To minimise this problem we do NOT set a fixed number of laps for the races, simply an approximate time limit for the race leaders. This means in practice that ALL races are shortened! The Race Officer should select a suitable moment about 25 minutes after the start when there is a gap in the fleet on the last reach (preferably just before a bunch of back-markers are about to round the next to last mark) and then raise the "S" flag with two sound signals. It is not necessary to wait for the race leader to come round the next to last mark as our software will sort out the results.
If the leader is completing his first lap at around 25 minutes then he would complete two laps in about 50 minutes. This would be one and a half hours or more for the back markers! If he completes two laps in about 25 minutes and were allowed to continue for a third, then this would mean a sub 40 minute race for him and well over an hour for the back markers. However if there is plenty of wind and the leaders have completed two laps well within the 25 minutes there is every reason to let them continue for a third lap.
The Race Officer is encouraged to use his discretion, bearing in mind the wind conditions, to finish the race earlier than 25 minutes if he feels it appropriate. Competitors appreciate not having to pump their boards round an unnecessary extra lap in light wind conditions. It is usually a good idea to err on the shorter side for the first race.
Frequently Junior sailors will start on the same line and at the same time as the main fleet. However, depending on numbers, abilities and conditions, a separate start may be used, usually one minute after the main fleet.
Junior sailors will often sail just one lap and a separate windward mark or other mark may be designated to produce a smaller course for them.
These arrangements will be discussed with parents and the Race Officer on the day and details will be given at the Briefing.
Recording the results:
Because the LWA uses a Grand Prix Finish system, it is essential for the Committee Boat to record in sequence the numbers of all the boards crossing between the committee boat and the leeward mark ON EVERY LAP. No attempt should be made to divide them up into laps completed, our computer program will do this more efficiently.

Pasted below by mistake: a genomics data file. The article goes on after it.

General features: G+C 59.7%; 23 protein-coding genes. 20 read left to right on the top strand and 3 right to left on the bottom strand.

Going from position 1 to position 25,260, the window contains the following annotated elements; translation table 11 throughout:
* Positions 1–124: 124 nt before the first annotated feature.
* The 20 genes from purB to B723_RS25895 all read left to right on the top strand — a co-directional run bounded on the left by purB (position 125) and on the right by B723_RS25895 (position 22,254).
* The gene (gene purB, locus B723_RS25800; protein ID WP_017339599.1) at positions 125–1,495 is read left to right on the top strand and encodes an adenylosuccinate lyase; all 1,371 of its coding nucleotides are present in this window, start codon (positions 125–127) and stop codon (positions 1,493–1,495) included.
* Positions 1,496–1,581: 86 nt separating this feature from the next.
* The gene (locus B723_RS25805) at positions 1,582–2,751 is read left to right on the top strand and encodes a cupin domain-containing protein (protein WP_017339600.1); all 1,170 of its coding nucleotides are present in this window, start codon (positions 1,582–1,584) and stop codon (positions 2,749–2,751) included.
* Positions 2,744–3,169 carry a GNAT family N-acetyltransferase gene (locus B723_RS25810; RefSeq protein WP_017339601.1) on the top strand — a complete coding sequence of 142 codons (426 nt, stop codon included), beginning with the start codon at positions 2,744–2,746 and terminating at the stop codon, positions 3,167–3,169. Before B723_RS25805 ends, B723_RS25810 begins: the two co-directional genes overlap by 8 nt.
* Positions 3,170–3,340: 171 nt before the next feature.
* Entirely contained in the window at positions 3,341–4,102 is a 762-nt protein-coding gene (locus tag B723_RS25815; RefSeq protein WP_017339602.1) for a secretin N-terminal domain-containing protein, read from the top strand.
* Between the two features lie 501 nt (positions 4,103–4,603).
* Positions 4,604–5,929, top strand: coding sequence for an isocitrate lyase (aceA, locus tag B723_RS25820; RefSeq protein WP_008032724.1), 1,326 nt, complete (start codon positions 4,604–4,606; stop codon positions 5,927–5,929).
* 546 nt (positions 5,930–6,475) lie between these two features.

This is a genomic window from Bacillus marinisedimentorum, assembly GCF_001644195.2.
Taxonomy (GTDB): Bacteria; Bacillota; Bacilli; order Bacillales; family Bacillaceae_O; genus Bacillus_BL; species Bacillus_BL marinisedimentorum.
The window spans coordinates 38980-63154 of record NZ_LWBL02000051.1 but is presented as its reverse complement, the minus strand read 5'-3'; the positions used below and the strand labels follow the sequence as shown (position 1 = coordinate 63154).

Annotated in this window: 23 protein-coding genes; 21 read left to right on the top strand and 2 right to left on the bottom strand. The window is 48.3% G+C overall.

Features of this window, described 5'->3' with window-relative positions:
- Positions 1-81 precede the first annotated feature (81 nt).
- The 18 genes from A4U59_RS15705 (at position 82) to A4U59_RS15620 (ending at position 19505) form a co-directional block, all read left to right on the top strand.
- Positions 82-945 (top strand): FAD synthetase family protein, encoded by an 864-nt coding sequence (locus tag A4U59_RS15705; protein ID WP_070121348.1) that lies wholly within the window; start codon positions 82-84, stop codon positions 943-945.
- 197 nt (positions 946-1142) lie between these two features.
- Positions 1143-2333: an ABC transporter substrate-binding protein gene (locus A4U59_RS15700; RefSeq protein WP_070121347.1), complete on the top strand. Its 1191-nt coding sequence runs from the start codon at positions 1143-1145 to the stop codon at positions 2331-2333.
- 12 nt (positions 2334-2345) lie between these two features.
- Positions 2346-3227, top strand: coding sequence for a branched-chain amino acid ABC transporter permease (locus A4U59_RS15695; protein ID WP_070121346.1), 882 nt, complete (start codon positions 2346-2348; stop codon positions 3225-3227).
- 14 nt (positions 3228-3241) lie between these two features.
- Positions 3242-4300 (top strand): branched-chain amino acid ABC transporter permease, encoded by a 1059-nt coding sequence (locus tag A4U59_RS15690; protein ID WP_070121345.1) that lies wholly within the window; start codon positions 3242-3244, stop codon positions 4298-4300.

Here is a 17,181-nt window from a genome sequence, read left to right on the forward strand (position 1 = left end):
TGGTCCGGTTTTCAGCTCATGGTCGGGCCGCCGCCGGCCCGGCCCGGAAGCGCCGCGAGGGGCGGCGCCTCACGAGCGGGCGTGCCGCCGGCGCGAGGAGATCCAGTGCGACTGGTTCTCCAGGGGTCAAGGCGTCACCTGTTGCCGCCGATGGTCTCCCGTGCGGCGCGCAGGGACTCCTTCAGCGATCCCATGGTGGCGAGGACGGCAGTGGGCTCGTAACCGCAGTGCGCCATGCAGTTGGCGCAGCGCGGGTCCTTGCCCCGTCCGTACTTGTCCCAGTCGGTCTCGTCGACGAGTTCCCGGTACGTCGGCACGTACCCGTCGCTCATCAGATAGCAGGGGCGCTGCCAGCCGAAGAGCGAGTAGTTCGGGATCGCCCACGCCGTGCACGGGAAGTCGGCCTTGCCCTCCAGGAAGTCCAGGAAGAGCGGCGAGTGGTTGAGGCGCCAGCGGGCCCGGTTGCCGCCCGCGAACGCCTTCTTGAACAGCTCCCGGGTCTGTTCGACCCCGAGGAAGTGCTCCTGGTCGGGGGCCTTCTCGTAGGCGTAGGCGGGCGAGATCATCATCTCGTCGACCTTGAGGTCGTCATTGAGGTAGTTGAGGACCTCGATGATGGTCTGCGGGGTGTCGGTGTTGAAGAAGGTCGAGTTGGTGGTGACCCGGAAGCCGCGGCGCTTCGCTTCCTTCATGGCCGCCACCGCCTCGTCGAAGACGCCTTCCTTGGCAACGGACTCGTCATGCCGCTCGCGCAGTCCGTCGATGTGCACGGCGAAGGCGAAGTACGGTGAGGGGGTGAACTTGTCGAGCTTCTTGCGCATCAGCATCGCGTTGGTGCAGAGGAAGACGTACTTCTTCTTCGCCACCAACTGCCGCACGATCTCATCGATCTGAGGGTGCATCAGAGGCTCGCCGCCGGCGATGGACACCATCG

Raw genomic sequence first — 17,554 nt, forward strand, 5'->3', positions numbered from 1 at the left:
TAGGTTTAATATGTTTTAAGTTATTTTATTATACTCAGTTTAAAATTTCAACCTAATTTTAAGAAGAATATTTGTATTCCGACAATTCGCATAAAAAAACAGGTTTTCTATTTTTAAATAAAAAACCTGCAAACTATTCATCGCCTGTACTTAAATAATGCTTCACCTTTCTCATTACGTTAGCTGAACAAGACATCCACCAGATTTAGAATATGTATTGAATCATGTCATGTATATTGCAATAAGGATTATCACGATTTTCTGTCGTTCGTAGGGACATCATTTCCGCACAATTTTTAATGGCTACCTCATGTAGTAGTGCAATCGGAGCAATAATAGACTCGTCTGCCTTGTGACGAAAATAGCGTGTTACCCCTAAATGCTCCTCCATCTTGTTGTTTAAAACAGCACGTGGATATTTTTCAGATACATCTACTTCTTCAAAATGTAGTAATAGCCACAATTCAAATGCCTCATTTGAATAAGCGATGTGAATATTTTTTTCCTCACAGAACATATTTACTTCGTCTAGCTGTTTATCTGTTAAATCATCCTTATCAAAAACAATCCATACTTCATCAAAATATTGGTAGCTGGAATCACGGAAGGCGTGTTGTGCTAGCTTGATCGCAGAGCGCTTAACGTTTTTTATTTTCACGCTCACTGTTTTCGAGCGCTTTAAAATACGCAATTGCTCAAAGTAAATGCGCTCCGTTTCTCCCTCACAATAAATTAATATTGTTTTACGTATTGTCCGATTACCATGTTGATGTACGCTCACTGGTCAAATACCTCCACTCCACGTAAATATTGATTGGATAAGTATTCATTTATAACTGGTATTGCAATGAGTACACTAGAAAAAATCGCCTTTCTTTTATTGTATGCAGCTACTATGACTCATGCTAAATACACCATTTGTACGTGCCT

However PLEASE MAKE A NOTE OF THE NUMBER OF LAPS COMPLETED BY THE WINNER and note this clearly on the score sheets as this saves time for the results team.
PLEASE ENSURE THAT THE RECORD SHEETS ARE SENT ASHORE AS SOON AS A RACE HAS ENDED SO THAT THE RESULTS TEAM CAN BEGIN
WORKING ON THEM.
At the Briefing it MUST be emphasised on the course diagram that ALL BOARDS MUST CROSS THE FINISH LINE ON EVERY LAP.
Clearly audible finishing signal:
The importance of giving a clearly audible sound signal to ALL boards crossing the Finish Line can not be overstressed, because some sailors who are not used to this system still think they have to do a fixed number of laps and they continue round the course and consequently delay the start of the next race. Hence the importance of having a short Finish Line so that sailors can actually hear their finishing signal!
Time between races:
Two races are usually sailed "back to back" in the morning and two in the afternoon. Especially in cold weather, sailors appreciate a fairly rapid move to start the second race. Back-markers do of course need a short rest but this has to be weighed against the well-being of the rest of the fleet, some of whom are likely to give up before the next race because they are suffering from the cold. It can be extremely unpleasant floating about on a board praying for the Race Office to start the next race before you freeze to death!
Whilst it is appreciated that the Race Team has been cold and probably wet all morning and will have to endure a similar afternoon, the lunch break should also be kept as brief as possible. Most sailors do not eat a huge meal and again they can get very cold in a sweaty wetsuit.
The intention is that all racing takes place in suitable conditions. The Race Officer shall be the sole judge of the suitability of conditions, with a recommended windspeed of 3 knots or above consistently across the course. If the leading board has not passed the windward mark after 15 minutes from the start, the race should be abandoned unless there is clear evidence that the wind is filling in. There is a 1pm cutoff for cancellation of the event.
All competitors have been instructed to bring buoyancy aids with them to be used at the discretion of the Race Officer. Unless conditions are force 4+ sailors will not expect to be instructed to wear them however. Competitors under 18 years of age must wear them at all times. At certain venues buoyancy aids are compulsory for ALL sailors.
In the Summer Series, depending on weather conditions, we may choose to run a Fifth Race in the form of a “Fun” handicap/pursuit, with handicaps based on the results of Race 1 and Race 2. Competitors are divided into four or five groups based on their finishing position and these are sent off at one or two minute intervals.
The idea is to keep the format very simple and for competitors just to enjoy themselves. So far it has worked well and produced enjoyable racing. If a Handicap Race is planned, this will mean an extra briefing either after lunch or before the last race.
The usual Start Sequence is used for the first group to start, then a gun at either one or two minute intervals as the signal for the remaining groups.
Whether this will take place will be decided by the Race Committee on the day.